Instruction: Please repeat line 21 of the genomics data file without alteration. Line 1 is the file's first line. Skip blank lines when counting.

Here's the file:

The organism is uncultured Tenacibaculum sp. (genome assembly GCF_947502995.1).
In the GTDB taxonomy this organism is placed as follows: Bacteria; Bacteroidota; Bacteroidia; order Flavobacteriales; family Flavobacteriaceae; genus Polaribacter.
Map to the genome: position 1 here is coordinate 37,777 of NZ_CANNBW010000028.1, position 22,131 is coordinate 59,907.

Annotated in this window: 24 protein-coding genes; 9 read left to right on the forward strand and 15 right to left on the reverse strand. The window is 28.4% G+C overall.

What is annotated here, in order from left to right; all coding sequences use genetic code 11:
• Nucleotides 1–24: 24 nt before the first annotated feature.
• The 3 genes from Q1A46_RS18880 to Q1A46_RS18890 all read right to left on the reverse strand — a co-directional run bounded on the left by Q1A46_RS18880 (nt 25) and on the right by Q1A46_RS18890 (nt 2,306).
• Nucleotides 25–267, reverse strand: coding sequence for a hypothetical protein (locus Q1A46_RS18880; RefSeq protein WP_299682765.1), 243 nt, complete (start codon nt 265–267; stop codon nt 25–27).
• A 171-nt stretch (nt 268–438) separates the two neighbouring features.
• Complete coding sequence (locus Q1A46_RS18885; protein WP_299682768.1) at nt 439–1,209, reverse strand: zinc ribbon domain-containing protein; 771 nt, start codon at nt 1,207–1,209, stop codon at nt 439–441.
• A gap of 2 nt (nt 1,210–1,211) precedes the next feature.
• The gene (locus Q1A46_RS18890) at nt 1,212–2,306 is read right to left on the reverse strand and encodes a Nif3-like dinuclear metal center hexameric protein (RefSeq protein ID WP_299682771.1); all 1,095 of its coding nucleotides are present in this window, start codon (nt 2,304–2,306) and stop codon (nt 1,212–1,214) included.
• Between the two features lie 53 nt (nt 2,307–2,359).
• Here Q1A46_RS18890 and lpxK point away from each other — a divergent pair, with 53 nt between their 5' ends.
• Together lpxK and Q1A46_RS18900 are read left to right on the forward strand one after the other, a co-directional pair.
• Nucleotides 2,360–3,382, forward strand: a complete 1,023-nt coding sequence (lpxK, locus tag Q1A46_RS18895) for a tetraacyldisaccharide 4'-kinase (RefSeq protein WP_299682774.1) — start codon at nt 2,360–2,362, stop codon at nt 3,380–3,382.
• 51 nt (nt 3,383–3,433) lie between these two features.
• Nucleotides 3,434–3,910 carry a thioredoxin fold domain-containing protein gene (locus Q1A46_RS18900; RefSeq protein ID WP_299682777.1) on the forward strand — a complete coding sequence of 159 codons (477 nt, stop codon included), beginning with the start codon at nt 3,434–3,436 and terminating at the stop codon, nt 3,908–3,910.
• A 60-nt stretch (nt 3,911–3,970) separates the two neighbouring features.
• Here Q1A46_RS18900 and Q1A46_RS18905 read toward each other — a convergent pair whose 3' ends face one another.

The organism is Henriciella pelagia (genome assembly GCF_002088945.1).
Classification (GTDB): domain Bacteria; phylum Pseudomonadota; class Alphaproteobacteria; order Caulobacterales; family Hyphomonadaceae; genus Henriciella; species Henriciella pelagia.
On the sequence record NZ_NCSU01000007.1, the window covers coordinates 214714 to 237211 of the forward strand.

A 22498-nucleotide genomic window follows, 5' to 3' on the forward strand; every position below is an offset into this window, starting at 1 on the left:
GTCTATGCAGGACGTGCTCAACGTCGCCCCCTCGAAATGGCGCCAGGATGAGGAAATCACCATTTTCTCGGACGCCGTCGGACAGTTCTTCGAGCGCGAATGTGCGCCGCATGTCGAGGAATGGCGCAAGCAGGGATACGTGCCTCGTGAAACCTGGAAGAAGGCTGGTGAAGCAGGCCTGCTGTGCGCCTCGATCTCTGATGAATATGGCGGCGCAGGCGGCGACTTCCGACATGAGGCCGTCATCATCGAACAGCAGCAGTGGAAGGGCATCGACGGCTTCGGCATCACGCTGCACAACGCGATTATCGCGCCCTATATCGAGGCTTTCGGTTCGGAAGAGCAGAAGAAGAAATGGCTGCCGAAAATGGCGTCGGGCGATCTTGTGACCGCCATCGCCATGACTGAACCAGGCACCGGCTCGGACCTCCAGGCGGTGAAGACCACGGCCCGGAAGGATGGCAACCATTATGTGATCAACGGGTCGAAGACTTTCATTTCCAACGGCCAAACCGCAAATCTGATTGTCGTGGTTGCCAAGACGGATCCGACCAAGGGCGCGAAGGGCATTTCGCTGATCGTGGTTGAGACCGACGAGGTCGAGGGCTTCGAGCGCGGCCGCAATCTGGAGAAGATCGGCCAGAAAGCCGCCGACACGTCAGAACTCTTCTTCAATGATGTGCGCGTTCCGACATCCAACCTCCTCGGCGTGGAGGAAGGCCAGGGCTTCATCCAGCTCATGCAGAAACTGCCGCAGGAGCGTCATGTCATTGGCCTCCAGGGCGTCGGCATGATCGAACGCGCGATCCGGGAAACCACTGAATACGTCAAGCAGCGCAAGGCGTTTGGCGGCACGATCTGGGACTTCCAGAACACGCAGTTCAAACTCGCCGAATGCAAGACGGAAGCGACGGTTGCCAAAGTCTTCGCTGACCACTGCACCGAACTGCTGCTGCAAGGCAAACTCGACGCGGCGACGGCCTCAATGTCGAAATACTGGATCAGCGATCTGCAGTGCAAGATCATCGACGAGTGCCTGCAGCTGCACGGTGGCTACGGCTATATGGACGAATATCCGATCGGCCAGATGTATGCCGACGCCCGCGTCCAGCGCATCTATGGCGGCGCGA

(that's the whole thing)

The organism is Henriciella pelagia (genome assembly GCF_002088945.1).